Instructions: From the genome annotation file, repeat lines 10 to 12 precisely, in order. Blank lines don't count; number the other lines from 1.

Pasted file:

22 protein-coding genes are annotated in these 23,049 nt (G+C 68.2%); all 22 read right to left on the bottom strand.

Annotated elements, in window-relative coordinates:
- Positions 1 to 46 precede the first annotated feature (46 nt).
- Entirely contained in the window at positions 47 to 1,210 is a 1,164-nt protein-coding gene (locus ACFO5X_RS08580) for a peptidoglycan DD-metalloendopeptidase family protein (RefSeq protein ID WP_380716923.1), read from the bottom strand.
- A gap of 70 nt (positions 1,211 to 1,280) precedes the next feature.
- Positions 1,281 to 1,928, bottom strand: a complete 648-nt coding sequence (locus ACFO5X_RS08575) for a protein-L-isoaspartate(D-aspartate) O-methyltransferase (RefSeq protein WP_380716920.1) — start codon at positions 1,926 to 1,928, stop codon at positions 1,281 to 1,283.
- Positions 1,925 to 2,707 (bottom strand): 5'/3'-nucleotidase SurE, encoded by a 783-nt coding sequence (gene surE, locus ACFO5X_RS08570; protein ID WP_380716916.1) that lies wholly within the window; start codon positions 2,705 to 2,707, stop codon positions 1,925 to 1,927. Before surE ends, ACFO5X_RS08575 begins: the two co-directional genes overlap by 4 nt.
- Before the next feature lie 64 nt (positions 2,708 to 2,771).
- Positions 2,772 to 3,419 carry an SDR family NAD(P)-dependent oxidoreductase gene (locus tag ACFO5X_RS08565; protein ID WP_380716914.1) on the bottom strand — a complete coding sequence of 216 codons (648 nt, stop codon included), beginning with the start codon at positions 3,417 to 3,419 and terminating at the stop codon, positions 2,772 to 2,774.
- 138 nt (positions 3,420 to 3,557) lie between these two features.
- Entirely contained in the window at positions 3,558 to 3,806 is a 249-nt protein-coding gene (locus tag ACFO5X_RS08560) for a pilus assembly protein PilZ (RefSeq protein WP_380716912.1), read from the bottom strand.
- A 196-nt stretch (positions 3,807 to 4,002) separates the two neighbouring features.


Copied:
- 138 nt (positions 3,420 to 3,557) lie between these two features.
- Entirely contained in the window at positions 3,558 to 3,806 is a 249-nt protein-coding gene (locus tag ACFO5X_RS08560) for a pilus assembly protein PilZ (RefSeq protein WP_380716912.1), read from the bottom strand.
- A 196-nt stretch (positions 3,807 to 4,002) separates the two neighbouring features.